The Goal of Science. What? The ultimate goal of science is to create the most pleasure possible to man, and the least possible pain? But what if pleasure and pain should be so closely connected that he who wants the greatest possible amount of the one must also have the greatest possible amount of the other, that he who wants to experience the "heavenly high jubilation," * must also be ready to be "sorrowful unto death"?* And it is so, perhaps! The Stoics at least believed it was so, and they were consistent when they wished to have the least possible pleasure, in order to have the least possible pain from life. (When one uses the expression: The virtuous man is the happiest," it is as much the sign-board of the school for the masses, as a casuistic subtlety for the subtle.) At present also ye have still the choice: either the least possible pain, in short painlessness and after all, socialists and politicians of all parties could not honourably promise more to their people, or the greatest possible amount of pain, as the price of the growth of a fullness of refined delights and enjoyments rarely tasted hitherto! If ye decide for the former, if ye therefore want to depress and minimise man's capacity for pain, well, ye must also depress and minimise his capacity for enjoyment. In fact, one can further the one as well as the other goal by science! Perhaps science is as yet best known by its capacity for depriving man of enjoyment, and making him colder, more statuesque, and more Stoical. But it might also turn out to be the great pain-bringer! And then, perhaps, its counteracting force would be discovered simultaneously, its immense capacity for making new sidereal worlds of enjoyment beam forth !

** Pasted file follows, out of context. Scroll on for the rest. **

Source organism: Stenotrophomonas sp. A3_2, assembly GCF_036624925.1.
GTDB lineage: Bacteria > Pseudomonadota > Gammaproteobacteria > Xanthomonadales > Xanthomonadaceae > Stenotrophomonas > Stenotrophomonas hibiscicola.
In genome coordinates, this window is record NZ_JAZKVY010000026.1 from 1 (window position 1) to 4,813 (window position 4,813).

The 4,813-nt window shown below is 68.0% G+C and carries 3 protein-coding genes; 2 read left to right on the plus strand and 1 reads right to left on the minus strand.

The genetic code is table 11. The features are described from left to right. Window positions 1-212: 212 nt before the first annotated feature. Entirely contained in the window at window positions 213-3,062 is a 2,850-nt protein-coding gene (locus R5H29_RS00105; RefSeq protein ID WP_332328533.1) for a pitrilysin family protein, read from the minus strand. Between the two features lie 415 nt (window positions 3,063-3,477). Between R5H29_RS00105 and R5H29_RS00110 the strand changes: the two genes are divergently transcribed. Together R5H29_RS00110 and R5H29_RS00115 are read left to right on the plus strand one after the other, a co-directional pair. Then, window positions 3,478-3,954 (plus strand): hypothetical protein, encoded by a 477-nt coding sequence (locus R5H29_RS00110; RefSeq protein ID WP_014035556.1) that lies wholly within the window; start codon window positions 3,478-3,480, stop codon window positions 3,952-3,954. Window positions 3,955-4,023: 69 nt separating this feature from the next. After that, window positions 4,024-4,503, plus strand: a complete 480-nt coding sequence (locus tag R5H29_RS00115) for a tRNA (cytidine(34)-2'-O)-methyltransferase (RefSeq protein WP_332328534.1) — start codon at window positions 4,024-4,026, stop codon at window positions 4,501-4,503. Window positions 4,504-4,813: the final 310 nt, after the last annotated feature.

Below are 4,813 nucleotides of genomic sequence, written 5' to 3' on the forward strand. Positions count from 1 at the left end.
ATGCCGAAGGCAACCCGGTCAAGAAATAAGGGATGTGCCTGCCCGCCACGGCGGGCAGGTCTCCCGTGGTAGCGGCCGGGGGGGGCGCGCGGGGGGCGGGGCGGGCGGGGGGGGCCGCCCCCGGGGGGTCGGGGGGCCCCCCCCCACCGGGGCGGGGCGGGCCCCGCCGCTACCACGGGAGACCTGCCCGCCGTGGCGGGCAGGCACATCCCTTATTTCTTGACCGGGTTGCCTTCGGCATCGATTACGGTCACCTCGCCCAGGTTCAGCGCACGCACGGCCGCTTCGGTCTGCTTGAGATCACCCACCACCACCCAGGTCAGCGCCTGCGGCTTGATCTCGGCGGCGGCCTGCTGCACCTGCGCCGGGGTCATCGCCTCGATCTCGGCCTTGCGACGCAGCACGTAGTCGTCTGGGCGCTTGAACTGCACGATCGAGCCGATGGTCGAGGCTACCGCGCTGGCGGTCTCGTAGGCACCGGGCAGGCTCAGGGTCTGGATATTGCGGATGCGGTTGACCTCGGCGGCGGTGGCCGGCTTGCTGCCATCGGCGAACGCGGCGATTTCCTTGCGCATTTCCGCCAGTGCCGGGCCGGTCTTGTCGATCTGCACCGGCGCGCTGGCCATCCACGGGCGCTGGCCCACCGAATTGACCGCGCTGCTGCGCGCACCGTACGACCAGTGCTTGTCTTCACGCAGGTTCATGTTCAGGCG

* Allusions to the song of Clara in Goethe's "Egmont" TR.
Friedrich Nietzsche - The Gay Science
Book I - Aphorism # 12

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